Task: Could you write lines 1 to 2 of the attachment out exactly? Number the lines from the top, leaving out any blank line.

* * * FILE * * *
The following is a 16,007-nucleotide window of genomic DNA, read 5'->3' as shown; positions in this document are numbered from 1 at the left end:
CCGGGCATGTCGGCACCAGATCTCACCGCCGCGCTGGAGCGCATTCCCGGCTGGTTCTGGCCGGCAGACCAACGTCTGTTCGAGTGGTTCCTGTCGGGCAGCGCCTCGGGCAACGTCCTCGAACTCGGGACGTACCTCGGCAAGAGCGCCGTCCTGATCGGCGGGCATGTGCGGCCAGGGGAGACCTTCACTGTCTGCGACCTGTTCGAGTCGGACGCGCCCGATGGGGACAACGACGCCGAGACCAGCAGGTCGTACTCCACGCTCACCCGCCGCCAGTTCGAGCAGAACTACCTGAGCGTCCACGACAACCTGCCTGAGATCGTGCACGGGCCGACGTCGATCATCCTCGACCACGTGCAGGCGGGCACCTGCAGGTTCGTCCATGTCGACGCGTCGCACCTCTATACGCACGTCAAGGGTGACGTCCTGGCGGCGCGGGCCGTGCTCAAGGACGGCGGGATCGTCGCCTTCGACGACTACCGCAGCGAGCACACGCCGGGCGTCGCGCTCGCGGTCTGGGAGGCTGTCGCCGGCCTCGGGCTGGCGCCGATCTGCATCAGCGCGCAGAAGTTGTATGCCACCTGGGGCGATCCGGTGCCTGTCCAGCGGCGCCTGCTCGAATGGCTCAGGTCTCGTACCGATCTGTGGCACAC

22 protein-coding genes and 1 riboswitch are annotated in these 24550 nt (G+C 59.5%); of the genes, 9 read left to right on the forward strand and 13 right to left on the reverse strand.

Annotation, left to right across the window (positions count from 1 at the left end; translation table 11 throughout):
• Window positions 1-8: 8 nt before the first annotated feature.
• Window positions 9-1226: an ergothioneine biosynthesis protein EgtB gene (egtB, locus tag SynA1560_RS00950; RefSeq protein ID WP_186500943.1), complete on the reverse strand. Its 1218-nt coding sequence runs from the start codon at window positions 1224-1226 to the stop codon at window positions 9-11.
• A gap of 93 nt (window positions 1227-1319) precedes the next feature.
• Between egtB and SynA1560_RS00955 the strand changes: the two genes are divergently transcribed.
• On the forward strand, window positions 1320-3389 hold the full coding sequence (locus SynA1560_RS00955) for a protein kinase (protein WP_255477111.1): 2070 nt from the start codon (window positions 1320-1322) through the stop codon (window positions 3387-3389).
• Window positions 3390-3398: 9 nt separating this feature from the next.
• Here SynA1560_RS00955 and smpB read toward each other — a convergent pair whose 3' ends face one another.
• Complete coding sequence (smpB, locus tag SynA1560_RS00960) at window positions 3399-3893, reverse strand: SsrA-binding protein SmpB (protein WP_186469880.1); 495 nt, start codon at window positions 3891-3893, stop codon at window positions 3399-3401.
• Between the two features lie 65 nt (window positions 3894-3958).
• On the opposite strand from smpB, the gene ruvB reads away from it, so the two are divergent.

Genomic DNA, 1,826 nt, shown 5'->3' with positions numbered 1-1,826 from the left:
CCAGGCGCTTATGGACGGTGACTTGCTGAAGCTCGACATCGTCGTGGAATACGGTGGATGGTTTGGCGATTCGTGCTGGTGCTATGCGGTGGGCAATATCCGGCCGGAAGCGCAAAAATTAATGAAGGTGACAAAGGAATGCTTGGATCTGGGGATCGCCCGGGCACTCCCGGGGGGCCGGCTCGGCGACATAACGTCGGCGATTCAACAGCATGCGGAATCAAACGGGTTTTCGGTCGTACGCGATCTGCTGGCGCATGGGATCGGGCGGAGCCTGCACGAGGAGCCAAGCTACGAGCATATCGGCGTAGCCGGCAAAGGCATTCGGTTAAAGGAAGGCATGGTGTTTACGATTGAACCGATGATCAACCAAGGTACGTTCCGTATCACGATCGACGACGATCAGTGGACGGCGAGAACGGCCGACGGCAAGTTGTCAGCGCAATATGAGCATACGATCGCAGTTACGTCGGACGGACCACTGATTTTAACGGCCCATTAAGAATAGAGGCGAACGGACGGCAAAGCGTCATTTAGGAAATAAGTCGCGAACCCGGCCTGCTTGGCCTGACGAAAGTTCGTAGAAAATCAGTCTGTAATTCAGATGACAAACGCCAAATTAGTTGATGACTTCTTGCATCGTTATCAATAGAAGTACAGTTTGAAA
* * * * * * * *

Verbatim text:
The following is a 16,007-nucleotide window of genomic DNA, read 5'->3' as shown; positions in this document are numbered from 1 at the left end:
CCGGGCATGTCGGCACCAGATCTCACCGCCGCGCTGGAGCGCATTCCCGGCTGGTTCTGGCCGGCAGACCAACGTCTGTTCGAGTGGTTCCTGTCGGGCAGCGCCTCGGGCAACGTCCTCGAACTCGGGACGTACCTCGGCAAGAGCGCCGTCCTGATCGGCGGGCATGTGCGGCCAGGGGAGACCTTCACTGTCTGCGACCTGTTCGAGTCGGACGCGCCCGATGGGGACAACGACGCCGAGACCAGCAGGTCGTACTCCACGCTCACCCGCCGCCAGTTCGAGCAGAACTACCTGAGCGTCCACGACAACCTGCCTGAGATCGTGCACGGGCCGACGTCGATCATCCTCGACCACGTGCAGGCGGGCACCTGCAGGTTCGTCCATGTCGACGCGTCGCACCTCTATACGCACGTCAAGGGTGACGTCCTGGCGGCGCGGGCCGTGCTCAAGGACGGCGGGATCGTCGCCTTCGACGACTACCGCAGCGAGCACACGCCGGGCGTCGCGCTCGCGGTCTGGGAGGCTGTCGCCGGCCTCGGGCTGGCGCCGATCTGCATCAGCGCGCAGAAGTTGTATGCCACCTGGGGCGATCCGGTGCCTGTCCAGCGGCGCCTGCTCGAATGGCTCAGGTCTCGTACCGATCTGTGGCACAC